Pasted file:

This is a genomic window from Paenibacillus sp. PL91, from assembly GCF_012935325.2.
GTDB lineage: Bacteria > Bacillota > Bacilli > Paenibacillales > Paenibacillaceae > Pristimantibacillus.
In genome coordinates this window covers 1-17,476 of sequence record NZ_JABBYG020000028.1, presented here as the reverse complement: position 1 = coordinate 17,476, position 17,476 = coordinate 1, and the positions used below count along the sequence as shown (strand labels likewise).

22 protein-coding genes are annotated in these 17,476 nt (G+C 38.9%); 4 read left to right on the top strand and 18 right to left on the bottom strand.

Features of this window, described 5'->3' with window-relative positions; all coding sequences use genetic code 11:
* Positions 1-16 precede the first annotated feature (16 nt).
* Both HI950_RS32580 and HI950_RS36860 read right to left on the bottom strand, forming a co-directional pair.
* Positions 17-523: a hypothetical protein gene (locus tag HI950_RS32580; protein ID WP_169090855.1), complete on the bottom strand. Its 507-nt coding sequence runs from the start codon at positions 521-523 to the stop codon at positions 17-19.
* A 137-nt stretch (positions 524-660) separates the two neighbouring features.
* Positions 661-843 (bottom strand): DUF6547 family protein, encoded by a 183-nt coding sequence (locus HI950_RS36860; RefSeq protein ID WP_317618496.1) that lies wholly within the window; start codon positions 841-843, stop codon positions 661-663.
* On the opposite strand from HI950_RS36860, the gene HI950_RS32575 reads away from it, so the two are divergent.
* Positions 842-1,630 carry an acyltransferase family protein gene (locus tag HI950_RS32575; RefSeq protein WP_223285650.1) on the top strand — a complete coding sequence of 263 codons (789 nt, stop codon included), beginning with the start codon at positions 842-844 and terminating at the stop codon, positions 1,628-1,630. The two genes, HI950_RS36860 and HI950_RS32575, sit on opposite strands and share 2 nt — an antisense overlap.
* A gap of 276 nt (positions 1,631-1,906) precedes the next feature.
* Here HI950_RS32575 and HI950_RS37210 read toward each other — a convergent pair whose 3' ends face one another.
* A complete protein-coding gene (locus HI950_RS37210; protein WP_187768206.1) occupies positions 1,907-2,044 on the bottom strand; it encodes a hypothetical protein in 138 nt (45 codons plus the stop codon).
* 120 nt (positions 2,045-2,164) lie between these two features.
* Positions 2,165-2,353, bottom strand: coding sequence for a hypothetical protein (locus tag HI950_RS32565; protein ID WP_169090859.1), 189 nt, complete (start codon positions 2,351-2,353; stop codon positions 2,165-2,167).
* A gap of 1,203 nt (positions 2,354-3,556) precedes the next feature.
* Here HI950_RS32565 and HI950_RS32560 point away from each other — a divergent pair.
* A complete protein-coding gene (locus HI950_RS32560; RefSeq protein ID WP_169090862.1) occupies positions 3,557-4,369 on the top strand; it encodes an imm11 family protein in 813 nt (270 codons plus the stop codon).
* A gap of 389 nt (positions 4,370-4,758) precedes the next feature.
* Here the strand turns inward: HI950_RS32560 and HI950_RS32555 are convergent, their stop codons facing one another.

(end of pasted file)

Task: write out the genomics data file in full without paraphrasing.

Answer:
This is a genomic window from Paenibacillus sp. PL91, from assembly GCF_012935325.2.
GTDB lineage: Bacteria > Bacillota > Bacilli > Paenibacillales > Paenibacillaceae > Pristimantibacillus.
In genome coordinates this window covers 1-17,476 of sequence record NZ_JABBYG020000028.1, presented here as the reverse complement: position 1 = coordinate 17,476, position 17,476 = coordinate 1, and the positions used below count along the sequence as shown (strand labels likewise).

22 protein-coding genes are annotated in these 17,476 nt (G+C 38.9%); 4 read left to right on the top strand and 18 right to left on the bottom strand.

Features of this window, described 5'->3' with window-relative positions; all coding sequences use genetic code 11:
* Positions 1-16 precede the first annotated feature (16 nt).
* Both HI950_RS32580 and HI950_RS36860 read right to left on the bottom strand, forming a co-directional pair.
* Positions 17-523: a hypothetical protein gene (locus tag HI950_RS32580; protein ID WP_169090855.1), complete on the bottom strand. Its 507-nt coding sequence runs from the start codon at positions 521-523 to the stop codon at positions 17-19.
* A 137-nt stretch (positions 524-660) separates the two neighbouring features.
* Positions 661-843 (bottom strand): DUF6547 family protein, encoded by a 183-nt coding sequence (locus HI950_RS36860; RefSeq protein ID WP_317618496.1) that lies wholly within the window; start codon positions 841-843, stop codon positions 661-663.
* On the opposite strand from HI950_RS36860, the gene HI950_RS32575 reads away from it, so the two are divergent.
* Positions 842-1,630 carry an acyltransferase family protein gene (locus tag HI950_RS32575; RefSeq protein WP_223285650.1) on the top strand — a complete coding sequence of 263 codons (789 nt, stop codon included), beginning with the start codon at positions 842-844 and terminating at the stop codon, positions 1,628-1,630. The two genes, HI950_RS36860 and HI950_RS32575, sit on opposite strands and share 2 nt — an antisense overlap.
* A gap of 276 nt (positions 1,631-1,906) precedes the next feature.
* Here HI950_RS32575 and HI950_RS37210 read toward each other — a convergent pair whose 3' ends face one another.
* A complete protein-coding gene (locus HI950_RS37210; protein WP_187768206.1) occupies positions 1,907-2,044 on the bottom strand; it encodes a hypothetical protein in 138 nt (45 codons plus the stop codon).
* 120 nt (positions 2,045-2,164) lie between these two features.
* Positions 2,165-2,353, bottom strand: coding sequence for a hypothetical protein (locus tag HI950_RS32565; protein ID WP_169090859.1), 189 nt, complete (start codon positions 2,351-2,353; stop codon positions 2,165-2,167).
* A gap of 1,203 nt (positions 2,354-3,556) precedes the next feature.
* Here HI950_RS32565 and HI950_RS32560 point away from each other — a divergent pair.
* A complete protein-coding gene (locus HI950_RS32560; RefSeq protein ID WP_169090862.1) occupies positions 3,557-4,369 on the top strand; it encodes an imm11 family protein in 813 nt (270 codons plus the stop codon).
* A gap of 389 nt (positions 4,370-4,758) precedes the next feature.
* Here the strand turns inward: HI950_RS32560 and HI950_RS32555 are convergent, their stop codons facing one another.